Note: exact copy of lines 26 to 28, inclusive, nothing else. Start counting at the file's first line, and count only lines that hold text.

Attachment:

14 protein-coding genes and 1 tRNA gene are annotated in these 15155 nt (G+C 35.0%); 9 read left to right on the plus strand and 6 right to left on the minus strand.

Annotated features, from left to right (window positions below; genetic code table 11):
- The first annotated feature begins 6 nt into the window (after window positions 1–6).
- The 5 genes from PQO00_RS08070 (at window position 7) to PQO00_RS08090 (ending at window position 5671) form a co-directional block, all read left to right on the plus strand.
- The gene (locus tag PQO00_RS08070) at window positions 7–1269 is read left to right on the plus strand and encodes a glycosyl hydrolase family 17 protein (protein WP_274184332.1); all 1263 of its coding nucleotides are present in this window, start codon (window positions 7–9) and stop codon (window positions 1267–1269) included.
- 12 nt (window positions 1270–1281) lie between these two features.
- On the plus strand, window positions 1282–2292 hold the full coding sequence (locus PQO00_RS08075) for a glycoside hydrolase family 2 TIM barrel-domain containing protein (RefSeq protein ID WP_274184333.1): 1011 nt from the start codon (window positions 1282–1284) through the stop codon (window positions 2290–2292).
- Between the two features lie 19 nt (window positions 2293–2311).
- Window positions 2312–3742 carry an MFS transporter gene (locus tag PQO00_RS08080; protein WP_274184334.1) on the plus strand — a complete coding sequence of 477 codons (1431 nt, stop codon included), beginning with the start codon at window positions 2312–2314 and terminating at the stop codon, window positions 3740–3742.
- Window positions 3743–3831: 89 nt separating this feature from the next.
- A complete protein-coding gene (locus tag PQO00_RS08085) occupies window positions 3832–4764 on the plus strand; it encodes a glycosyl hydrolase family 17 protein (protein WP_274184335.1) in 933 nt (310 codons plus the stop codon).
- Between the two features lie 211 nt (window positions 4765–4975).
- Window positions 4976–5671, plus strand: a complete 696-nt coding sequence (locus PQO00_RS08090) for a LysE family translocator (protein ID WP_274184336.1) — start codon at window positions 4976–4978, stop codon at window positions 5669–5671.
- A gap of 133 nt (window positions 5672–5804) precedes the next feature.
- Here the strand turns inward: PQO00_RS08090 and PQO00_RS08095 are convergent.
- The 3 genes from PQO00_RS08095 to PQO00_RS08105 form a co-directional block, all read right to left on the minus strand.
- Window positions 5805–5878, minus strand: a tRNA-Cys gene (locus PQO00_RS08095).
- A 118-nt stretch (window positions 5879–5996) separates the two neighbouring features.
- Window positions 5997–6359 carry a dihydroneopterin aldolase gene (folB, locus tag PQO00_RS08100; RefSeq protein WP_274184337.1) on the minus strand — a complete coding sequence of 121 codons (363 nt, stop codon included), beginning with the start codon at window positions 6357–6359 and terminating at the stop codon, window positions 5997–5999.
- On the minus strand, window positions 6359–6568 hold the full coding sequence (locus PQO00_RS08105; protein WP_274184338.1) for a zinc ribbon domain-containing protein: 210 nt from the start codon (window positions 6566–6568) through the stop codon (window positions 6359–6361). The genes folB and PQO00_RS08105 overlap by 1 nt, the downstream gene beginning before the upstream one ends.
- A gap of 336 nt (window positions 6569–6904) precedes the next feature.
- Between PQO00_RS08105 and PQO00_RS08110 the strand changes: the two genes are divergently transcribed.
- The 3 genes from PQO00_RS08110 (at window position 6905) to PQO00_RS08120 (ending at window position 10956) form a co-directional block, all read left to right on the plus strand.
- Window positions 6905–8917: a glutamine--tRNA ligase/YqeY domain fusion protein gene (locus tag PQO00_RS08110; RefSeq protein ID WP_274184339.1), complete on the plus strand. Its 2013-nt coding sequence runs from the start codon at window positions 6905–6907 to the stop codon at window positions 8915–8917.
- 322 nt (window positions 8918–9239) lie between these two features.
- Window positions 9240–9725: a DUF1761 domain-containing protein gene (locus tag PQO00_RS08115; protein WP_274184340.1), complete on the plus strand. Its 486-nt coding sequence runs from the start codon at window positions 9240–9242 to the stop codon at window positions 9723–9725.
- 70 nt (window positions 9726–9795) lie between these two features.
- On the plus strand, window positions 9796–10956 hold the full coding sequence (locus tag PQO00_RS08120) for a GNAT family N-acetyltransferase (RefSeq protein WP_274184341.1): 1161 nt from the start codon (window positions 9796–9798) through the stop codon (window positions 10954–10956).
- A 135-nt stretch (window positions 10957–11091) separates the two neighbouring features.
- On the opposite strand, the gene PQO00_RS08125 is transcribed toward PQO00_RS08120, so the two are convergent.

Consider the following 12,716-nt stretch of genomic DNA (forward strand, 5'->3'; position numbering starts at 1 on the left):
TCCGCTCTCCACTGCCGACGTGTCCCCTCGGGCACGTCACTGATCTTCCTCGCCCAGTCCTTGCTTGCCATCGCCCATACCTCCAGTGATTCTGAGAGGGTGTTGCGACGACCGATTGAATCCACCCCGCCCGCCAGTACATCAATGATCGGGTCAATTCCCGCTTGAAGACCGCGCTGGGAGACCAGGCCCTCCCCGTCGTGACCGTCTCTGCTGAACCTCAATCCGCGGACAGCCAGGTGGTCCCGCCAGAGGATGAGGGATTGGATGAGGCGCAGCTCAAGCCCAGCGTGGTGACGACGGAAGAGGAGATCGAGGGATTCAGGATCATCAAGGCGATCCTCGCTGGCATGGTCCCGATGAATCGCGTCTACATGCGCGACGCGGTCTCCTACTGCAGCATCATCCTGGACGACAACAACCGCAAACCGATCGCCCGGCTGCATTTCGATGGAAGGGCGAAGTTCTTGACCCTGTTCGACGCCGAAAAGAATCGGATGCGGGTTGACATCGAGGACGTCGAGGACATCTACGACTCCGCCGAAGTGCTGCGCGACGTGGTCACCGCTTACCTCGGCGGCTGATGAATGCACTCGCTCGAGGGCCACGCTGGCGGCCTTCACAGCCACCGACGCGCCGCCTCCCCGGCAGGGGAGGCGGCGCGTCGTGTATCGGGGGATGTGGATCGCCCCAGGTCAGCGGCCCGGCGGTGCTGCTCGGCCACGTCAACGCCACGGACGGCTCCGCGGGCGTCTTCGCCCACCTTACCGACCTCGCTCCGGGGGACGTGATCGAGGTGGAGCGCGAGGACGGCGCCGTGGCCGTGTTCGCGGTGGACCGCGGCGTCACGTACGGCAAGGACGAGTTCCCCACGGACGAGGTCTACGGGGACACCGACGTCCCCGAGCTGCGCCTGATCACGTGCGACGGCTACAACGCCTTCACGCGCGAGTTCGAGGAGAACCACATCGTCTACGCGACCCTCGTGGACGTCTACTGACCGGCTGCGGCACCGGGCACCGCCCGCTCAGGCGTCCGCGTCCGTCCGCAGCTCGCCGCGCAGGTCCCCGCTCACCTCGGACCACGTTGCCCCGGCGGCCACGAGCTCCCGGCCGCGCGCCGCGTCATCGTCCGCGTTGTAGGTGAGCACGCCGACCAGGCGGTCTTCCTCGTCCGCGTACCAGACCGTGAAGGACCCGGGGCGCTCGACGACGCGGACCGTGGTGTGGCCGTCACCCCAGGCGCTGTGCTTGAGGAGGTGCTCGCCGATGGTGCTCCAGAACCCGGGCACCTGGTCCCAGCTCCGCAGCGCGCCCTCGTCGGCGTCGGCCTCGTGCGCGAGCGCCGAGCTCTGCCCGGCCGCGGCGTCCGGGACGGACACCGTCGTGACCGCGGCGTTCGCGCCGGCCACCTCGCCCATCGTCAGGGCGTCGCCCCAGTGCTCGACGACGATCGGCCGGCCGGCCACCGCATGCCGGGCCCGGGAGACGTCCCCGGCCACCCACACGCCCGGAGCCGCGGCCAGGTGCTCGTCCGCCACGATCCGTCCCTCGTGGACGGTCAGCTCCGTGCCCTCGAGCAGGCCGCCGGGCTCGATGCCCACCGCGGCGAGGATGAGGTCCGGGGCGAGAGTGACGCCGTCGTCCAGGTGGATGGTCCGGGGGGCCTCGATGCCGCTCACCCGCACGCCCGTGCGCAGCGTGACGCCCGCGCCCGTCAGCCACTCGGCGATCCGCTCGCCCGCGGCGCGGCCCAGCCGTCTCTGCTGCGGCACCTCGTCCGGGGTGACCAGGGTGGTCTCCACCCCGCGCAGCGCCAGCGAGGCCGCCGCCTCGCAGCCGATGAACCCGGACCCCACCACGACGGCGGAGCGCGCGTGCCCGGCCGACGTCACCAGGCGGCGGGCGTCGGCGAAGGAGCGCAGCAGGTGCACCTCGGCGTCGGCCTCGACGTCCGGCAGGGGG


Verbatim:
- Window positions 9240–9725: a DUF1761 domain-containing protein gene (locus tag PQO00_RS08115; protein WP_274184340.1), complete on the plus strand. Its 486-nt coding sequence runs from the start codon at window positions 9240–9242 to the stop codon at window positions 9723–9725.
- 70 nt (window positions 9726–9795) lie between these two features.
- On the plus strand, window positions 9796–10956 hold the full coding sequence (locus tag PQO00_RS08120) for a GNAT family N-acetyltransferase (RefSeq protein WP_274184341.1): 1161 nt from the start codon (window positions 9796–9798) through the stop codon (window positions 10954–10956).